Appeal from a judgment of the Monroe County Court (John R. Schwartz, A.J.), rendered August 11, 2008. The judgment convicted defendant, upon a jury verdict, of criminal possession of a weapon in the second degree and criminal possession of a weapon in the third degree.
Appellate Division, Fourth Department
Published by New York State Law Reporting Bureau pursuant to Judiciary Law § 431.
This opinion is uncorrected and subject to revision before publication in the Official Reports.
PRESENT: CENTRA, J.P., FAHEY, PERADOTTO, CARNI, AND SCONIERS, JJ.
It is hereby ORDERED that the judgment so appealed from is unanimously affirmed.
Memorandum: On appeal from a judgment convicting him upon a jury verdict of criminal possession of a weapon in the second degree (Penal Law § 265.03 ) and criminal possession of a weapon in the third degree (§ 265.02 ), defendant contends that County Court erred in refusing to suppress the gun that he discarded while fleeing from the police. We reject that contention. It is well settled that "a defendant's flight in response to an approach by the police, combined with other specific circumstances indicating that the suspect may be engaged in criminal activity, may give rise to reasonable suspicion, the necessary predicate for police pursuit" (People v Sierra, 83 NY2d 928, 929; see People v Gray, 77 AD3d 1308, 1308). Here, the police received a 911 call reporting that three black males were engaged in suspicious activity, i.e., they had emerged from behind the house of the caller's sister and entered a blue vehicle. The responding officer, who arrived at the scene within a few minutes of the call, observed defendant driving away in the vehicle described in the 911 call with two other black males. When the officer turned to follow defendant's vehicle in his marked police car, the vehicle abruptly swerved out of the driving lane and toward the curb. The passenger front door opened, the vehicle struck the curb and the two passengers jumped out of the vehicle as it rolled along the curb. At that point, the officer pulled behind the vehicle and activated his lights, whereupon defendant jumped out of the vehicle as it rolled and the officer pursued defendant on foot. Contrary to defendant's contention, we conclude that the information provided by the 911 caller, together with defendant's conduct in driving the vehicle into a curb, abandoning the moving vehicle and fleeing on foot in response to observing the marked police car, provided the officer with the requisite reasonable suspicion to pursue defendant (see People v Martinez, 59 AD3d 1071, 1072, lv denied 12 NY3d 856; People v Johnson, 19 AD3d 1163, 1164, lv denied 5 NY3d 829).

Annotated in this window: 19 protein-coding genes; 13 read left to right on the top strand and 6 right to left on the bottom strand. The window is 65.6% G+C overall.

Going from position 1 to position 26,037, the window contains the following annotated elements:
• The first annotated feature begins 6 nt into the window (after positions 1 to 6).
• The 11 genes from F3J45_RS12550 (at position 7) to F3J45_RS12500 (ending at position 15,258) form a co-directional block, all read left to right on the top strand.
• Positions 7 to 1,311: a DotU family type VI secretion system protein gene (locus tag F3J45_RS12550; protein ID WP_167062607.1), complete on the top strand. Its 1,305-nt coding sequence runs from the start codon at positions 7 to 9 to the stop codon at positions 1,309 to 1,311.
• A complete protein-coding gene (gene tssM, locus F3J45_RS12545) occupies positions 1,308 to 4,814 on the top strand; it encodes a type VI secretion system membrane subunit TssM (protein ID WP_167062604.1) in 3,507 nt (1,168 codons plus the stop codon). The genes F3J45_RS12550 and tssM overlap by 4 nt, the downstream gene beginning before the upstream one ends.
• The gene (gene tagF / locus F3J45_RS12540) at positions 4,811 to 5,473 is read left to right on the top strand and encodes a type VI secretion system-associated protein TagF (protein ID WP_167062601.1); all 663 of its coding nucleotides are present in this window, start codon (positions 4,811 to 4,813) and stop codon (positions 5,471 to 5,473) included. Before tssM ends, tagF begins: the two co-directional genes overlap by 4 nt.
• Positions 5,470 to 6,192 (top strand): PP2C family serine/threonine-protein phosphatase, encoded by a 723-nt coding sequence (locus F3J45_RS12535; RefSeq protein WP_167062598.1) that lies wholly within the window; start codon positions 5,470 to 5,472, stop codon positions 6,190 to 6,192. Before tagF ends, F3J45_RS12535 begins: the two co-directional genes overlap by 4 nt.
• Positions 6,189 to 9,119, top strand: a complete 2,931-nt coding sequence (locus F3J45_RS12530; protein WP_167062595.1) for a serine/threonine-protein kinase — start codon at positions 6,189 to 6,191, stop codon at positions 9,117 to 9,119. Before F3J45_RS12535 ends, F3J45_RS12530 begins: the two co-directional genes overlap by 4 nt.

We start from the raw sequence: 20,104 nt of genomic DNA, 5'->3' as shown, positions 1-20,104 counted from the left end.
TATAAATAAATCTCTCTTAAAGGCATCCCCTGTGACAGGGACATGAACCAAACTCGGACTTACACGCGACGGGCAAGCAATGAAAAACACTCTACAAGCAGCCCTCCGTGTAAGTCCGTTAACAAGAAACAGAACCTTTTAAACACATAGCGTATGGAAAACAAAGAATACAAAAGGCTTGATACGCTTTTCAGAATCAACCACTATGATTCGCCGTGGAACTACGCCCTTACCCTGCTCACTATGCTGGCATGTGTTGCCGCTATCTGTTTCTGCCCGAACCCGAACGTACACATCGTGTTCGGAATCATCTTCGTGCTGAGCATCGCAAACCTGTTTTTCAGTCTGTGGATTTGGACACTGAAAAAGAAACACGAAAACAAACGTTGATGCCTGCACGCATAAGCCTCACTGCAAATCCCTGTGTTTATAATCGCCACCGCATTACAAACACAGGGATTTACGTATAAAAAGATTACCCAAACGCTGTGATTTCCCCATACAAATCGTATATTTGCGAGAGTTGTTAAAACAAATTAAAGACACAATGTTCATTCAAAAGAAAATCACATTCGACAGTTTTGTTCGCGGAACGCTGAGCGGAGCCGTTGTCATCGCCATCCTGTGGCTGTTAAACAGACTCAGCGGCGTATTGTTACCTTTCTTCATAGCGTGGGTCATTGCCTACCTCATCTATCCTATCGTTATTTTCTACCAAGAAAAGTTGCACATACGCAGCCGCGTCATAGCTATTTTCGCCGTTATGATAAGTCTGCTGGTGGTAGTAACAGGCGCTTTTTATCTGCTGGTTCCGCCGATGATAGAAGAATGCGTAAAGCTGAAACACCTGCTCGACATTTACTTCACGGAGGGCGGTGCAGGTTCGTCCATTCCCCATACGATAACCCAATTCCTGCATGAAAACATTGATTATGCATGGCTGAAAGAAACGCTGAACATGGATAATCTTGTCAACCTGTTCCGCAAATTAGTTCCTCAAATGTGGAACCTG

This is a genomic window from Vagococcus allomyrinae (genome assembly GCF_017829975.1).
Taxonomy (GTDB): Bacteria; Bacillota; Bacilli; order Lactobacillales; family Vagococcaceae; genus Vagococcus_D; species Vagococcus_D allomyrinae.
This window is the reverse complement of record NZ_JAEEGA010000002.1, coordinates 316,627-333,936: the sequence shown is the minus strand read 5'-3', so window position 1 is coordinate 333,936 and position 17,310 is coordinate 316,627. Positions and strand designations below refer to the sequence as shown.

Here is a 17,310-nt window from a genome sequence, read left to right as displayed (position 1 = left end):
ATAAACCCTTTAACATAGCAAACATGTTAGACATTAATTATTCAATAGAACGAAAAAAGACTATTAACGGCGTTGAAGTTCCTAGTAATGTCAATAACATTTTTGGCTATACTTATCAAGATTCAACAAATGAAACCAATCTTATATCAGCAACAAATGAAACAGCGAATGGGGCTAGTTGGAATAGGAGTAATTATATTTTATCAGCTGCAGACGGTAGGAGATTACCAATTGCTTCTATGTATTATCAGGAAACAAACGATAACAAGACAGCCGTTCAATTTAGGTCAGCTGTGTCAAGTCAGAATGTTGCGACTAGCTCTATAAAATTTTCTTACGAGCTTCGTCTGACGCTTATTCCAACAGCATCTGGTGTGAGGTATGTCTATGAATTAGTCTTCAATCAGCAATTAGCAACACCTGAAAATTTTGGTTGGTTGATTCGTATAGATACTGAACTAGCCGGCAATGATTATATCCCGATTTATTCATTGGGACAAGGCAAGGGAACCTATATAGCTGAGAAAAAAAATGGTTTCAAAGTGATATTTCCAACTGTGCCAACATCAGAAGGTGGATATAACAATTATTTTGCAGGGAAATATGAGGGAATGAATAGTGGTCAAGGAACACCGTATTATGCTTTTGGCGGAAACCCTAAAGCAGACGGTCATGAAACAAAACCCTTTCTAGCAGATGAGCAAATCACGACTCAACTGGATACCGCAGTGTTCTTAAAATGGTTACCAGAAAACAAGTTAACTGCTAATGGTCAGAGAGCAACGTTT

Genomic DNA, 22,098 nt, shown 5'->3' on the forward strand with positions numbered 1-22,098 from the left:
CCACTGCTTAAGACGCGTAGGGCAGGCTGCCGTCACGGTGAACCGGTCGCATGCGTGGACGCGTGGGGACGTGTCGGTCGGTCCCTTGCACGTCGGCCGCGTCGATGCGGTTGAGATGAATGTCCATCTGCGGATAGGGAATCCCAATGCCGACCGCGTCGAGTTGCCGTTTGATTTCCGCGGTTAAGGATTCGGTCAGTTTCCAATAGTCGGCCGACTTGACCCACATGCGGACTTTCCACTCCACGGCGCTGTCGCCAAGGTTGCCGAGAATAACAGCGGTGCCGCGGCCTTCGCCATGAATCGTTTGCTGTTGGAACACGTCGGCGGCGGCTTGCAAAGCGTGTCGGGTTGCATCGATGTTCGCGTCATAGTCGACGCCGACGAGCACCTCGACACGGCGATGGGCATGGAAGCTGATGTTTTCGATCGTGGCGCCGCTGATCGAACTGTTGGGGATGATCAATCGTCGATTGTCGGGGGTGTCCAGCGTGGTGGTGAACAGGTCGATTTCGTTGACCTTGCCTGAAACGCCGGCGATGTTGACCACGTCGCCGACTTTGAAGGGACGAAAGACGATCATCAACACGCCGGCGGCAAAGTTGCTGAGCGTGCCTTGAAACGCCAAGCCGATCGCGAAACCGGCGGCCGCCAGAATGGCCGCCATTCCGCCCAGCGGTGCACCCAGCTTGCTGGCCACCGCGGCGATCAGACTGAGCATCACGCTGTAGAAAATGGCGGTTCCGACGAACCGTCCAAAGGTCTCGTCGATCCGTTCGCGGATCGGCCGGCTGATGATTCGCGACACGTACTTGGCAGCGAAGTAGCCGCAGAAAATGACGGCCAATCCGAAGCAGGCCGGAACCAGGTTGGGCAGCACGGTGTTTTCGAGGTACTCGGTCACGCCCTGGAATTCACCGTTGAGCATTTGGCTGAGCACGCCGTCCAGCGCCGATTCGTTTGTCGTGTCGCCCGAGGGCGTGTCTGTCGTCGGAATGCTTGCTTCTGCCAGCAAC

Contrary to defendant's further contention, the sentence is not unduly harsh or severe, particularly in light of his criminal history and the nature of the offense. Entered: June 8, 2012 Frances E. Cafarell Clerk of the Court
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